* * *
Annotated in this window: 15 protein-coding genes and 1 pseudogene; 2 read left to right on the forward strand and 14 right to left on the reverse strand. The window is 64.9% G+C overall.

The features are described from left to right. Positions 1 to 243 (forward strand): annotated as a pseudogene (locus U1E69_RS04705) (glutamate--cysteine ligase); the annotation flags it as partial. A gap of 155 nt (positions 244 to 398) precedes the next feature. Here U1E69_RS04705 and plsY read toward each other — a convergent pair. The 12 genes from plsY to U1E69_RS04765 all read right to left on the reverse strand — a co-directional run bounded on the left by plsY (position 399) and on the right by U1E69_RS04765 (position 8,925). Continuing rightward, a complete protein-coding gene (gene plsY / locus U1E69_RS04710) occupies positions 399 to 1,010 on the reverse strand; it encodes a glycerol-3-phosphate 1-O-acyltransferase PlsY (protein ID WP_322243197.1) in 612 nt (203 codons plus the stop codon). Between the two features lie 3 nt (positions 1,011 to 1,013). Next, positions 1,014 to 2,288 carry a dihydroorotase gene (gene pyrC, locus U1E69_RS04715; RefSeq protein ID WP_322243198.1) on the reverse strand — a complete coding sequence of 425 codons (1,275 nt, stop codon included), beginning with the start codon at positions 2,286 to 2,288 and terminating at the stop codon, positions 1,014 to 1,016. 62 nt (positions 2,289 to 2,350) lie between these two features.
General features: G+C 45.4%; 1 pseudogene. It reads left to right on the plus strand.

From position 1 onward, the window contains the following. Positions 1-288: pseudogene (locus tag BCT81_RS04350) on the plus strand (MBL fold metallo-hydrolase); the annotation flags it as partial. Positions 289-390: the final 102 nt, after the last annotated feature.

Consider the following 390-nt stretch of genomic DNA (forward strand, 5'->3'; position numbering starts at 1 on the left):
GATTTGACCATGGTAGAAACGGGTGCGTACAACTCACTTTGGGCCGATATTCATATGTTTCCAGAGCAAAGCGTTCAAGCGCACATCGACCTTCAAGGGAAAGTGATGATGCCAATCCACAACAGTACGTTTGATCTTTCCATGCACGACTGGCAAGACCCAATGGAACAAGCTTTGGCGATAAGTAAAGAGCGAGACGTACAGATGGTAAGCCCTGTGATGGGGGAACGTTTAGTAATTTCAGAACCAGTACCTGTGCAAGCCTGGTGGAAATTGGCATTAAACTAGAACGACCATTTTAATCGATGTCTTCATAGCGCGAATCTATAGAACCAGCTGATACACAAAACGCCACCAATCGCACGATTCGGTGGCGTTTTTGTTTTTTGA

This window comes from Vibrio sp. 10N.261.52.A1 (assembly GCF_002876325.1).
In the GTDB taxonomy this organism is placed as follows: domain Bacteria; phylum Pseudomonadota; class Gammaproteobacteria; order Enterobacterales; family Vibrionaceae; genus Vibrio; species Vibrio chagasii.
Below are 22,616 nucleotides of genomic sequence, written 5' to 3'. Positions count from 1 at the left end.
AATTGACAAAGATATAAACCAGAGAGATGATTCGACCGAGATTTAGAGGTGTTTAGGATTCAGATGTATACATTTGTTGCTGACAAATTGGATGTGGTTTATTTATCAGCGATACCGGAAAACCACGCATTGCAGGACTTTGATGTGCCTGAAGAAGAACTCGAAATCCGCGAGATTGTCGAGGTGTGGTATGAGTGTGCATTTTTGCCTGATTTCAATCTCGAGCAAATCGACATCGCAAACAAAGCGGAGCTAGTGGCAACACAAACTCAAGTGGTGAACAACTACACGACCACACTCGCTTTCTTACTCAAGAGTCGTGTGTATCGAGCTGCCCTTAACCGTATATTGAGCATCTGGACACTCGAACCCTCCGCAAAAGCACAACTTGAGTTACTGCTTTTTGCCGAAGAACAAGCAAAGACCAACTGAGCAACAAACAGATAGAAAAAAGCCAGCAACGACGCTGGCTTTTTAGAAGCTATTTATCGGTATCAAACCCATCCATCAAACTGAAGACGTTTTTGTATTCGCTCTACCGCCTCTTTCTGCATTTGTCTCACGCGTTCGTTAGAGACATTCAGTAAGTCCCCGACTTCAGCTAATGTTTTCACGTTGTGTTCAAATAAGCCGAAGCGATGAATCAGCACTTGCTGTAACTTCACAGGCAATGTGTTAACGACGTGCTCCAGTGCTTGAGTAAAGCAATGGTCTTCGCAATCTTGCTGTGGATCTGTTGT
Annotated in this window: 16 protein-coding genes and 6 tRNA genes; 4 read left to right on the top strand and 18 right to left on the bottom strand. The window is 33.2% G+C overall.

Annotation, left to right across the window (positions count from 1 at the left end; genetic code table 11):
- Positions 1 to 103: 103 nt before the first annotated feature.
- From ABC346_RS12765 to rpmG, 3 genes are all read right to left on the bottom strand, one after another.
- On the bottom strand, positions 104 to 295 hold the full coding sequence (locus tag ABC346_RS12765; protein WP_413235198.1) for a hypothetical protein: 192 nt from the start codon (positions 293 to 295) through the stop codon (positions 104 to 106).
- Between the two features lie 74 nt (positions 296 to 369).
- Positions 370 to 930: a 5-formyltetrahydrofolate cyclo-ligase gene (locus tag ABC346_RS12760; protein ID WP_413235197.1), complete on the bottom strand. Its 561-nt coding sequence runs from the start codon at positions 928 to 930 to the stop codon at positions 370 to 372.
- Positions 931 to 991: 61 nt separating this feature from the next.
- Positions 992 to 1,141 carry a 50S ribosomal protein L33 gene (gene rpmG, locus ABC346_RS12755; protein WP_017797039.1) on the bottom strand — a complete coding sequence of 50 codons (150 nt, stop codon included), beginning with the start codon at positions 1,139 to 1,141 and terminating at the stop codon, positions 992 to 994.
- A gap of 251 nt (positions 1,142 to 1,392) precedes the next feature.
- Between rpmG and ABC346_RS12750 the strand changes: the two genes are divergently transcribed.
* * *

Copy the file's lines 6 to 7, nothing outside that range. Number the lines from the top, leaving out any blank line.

GATTTGACCATGGTAGAAACGGGTGCGTACAACTCACTTTGGGCCGATATTCATATGTTTCCAGAGCAAAGCGTTCAAGCGCACATCGACCTTCAAGGGAAAGTGATGATGCCAATCCACAACAGTACGTTTGATCTTTCCATGCACGACTGGCAAGACCCAATGGAACAAGCTTTGGCGATAAGTAAAGAGCGAGACGTACAGATGGTAAGCCCTGTGATGGGGGAACGTTTAGTAATTTCAGAACCAGTACCTGTGCAAGCCTGGTGGAAATTGGCATTAAACTAGAACGACCATTTTAATCGATGTCTTCATAGCGCGAATCTATAGAACCAGCTGATACACAAAACGCCACCAATCGCACGATTCGGTGGCGTTTTTGTTTTTTGA

This window comes from Vibrio sp. 10N.261.52.A1 (assembly GCF_002876325.1).